9th of March ,2022

Types of Ferritic Stainless Steels

Stainless steel does not rust due to its remarkable corrosion resistance due to the chromium it contains. Ferritic stainless steel is no exception. The main elements of ferritic stainless steel are chromium (≥10.5%) and iron. Some grades only contain chromium, and some grades contain other elements (such as Mo, Ti, Nb, etc.) in addition to chromium to obtain some special properties.

Ferritic stainless steels contain chromium and do not contain nickel, and the price of chromium has historically been relatively stable, making it less expensive and more stable than nickel-containing austenitic stainless steels.

Ferritic stainless steels have most of the mechanical properties and corrosion resistance of austenitic stainless steels, and also have many unique properties that are superior to austenitic stainless steels. Therefore, ferritic stainless steel can:

— as a complement to 304 stainless steel in the stainless steel family (304 is still the most widely used and most commonly used grade);

— Substitute for 200 series stainless steel (usually has better performance);

— Due to its special properties, it can replace other materials such as carbon steel, Cu, Zn, Al, plastics, etc. in many fields, and even in the field where only austenitic stainless steel can be used, it may become an excellent substitute material.

Users of ferritic stainless steels generally benefit from their technical performance and lower life cycle costs.

The "magnetism" of ferritic stainless steel is not "negative", but a special property that distinguishes it from other stainless steels.

The well known standard ferritic stainless steels 409, 410 and 430 are available worldwide. They are very successful in many important application areas such as washing machine drums, steam exhaust systems, etc. In fact, ferritic stainless steel has huge application potential in various fields.

Newly developed ferritic stainless steels such as 439, 441, 444, etc., can be used in a wider range of fields. They can be machined into complex shapes and joined and welded in the most common joining methods. Molybdenum-added ferritic stainless steel 444 is at least as resistant to localized corrosion as austenitic stainless steel 316.

Ferritic stainless steels are ideal materials due to their advantages in cost, properties and availability.

Ferritic Stainless Steel

Five types of ferritic stainless steel

Ferritic stainless steel is divided into five categories, of which 1-3 are standard grades, and 4-5 are special grades. So far, the largest amount and the widest range of applications are mainly concentrated in standard steel grades. Therefore, standard ferritic stainless steels are generally fully capable of meeting and adapting to the requirements of most applications.

Class 1 - Cr content: 10%-14%. Typical grades 409, 410L.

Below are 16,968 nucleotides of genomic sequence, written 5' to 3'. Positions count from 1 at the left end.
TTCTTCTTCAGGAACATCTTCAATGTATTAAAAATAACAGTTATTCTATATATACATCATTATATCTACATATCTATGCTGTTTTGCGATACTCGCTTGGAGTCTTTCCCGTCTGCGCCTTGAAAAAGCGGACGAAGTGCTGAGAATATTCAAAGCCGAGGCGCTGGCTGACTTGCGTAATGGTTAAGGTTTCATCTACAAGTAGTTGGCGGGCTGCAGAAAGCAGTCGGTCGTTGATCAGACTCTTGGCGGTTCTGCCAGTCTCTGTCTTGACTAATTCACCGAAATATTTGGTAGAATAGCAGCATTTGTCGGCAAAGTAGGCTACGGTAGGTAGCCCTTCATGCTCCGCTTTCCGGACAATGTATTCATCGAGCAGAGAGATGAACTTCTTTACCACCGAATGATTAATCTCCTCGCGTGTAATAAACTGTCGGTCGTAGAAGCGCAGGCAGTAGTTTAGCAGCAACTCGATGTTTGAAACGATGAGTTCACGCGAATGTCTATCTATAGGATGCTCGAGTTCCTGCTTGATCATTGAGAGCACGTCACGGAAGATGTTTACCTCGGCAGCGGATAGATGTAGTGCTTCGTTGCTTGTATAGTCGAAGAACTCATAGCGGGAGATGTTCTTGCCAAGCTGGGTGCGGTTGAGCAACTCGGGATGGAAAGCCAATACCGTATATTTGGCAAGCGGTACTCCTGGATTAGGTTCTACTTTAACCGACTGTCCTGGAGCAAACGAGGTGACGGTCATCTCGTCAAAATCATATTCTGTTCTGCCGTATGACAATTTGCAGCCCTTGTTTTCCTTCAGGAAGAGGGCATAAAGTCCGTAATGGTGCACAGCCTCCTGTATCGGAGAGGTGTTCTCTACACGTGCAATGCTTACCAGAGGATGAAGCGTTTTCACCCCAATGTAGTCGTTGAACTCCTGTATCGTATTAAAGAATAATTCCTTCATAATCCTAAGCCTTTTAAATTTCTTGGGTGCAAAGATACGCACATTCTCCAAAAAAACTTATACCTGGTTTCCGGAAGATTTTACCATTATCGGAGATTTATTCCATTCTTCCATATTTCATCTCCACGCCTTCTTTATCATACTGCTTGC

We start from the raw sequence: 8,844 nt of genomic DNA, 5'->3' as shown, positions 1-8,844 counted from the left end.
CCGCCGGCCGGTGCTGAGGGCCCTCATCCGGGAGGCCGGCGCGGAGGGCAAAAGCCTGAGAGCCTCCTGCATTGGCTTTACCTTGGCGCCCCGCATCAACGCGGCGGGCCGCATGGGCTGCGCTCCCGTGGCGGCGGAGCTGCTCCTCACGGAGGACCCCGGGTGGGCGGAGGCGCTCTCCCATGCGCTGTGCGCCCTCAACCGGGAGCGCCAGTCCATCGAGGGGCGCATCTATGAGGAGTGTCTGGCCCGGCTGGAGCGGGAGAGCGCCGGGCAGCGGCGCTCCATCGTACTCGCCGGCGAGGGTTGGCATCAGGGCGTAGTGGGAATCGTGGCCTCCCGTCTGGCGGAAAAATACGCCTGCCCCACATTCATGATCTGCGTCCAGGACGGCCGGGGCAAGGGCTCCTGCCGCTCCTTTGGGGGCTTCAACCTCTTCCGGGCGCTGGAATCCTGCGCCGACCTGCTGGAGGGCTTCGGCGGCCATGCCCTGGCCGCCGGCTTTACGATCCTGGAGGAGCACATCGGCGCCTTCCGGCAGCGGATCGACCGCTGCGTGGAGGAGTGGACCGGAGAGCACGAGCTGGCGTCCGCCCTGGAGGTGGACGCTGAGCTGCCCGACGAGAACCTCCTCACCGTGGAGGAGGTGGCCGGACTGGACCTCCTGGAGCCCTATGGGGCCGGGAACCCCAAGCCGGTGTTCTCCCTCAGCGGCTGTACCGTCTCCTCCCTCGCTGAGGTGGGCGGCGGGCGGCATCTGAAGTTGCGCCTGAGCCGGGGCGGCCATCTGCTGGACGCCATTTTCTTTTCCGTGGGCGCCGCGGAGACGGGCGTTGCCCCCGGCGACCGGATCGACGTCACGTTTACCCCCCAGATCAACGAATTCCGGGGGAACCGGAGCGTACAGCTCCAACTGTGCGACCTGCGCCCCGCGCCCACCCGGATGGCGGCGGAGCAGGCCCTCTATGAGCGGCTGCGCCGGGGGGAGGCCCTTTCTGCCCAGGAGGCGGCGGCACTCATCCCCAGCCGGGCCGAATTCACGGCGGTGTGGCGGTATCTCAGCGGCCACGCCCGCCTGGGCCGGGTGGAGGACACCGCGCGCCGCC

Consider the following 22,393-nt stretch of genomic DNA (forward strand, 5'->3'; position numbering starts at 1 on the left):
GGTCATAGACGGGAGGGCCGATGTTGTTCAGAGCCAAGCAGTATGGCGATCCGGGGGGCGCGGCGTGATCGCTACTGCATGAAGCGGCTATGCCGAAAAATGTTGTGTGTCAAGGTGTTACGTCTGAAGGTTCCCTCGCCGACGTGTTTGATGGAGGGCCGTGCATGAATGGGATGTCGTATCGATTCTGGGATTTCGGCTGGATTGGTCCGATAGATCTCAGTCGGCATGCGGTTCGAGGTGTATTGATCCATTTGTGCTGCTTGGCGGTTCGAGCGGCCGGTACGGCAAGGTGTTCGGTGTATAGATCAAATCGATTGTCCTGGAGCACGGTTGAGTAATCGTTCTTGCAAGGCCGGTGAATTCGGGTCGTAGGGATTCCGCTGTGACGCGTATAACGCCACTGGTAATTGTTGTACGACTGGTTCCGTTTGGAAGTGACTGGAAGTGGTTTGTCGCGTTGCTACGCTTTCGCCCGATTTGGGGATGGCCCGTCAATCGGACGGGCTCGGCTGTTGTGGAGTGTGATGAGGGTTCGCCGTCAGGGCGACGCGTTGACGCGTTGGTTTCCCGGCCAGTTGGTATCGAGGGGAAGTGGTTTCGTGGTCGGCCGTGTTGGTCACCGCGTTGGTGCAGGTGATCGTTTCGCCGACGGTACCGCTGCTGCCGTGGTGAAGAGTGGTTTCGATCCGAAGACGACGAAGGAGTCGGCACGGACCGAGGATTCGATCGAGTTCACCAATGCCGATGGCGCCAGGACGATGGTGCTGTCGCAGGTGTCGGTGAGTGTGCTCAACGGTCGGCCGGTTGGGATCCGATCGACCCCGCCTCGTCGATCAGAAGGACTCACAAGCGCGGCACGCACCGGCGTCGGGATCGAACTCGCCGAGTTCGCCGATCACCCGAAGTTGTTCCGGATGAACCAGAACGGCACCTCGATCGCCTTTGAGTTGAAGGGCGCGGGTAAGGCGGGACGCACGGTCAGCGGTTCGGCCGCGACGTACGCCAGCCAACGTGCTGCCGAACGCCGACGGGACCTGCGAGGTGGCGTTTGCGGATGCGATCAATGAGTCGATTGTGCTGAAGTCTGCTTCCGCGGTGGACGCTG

This type of steel has the lowest chromium content of all stainless steels, is therefore the cheapest, and is most suitable for use in environments where there is no or slight corrosion and where slight localized rusting is permitted. Type 409 stainless steel was originally designed for automotive exhaust system mufflers (outside where corrosion is not severe). Type 410L stainless steel is commonly used in containers, buses and coaches, and more recently as an outer frame for liquid crystal displays.

Class 2 - Cr content: 14%-18%. Typical grade 430.

It is the most widely used type of ferritic stainless steel, contains higher chromium, has better corrosion resistance, and most of its properties are similar to 304. An alternative to Type 304 stainless steel in some applications, generally with adequate corrosion resistance for indoor use. Typical uses include washing machine drums, interior panels, etc. Typical 430 is often used as a 304 replacement material in kitchen facilities, dishwashers, pots and pans, etc.

Class 3 - Cr content: 14%-18%, including stabilizing elements Ti, Nb, etc. Typical grades 430Ti, 439, 441, etc.

Compared with class 2, this type of grade has good weldability and formability. In most cases, its performance is even better than 304. Typical uses include sinks, heat exchange pipes (sugar, energy, etc.), automotive exhaust systems (longer life than 409) and welds in washing machines. Category 3 grades can even replace 304 for higher performance applications.

Class 4 - Mo content above 0.5%;. Typical grades include 434, 436, 444, etc.

Typical applications for these grades are hot water tanks, solar water heaters, automotive exhaust systems, parts for electric kettles and microwave ovens, automotive trim strips and outdoor panels. The corrosion resistance of 444 stainless steel is comparable to that of 316 stainless steel.

Class 5 - Cr content: 18%-30%. Typical grades include 446, 445/447, etc.

These grades increase corrosion and oxidation resistance by adding more chromium and containing molybdenum. The corrosion resistance and oxidation resistance of these grades are better than 316. Typical Use Coastal and other highly corrosion resistant environments. The corrosion resistance of JIS447 is comparable to that of metal titanium.

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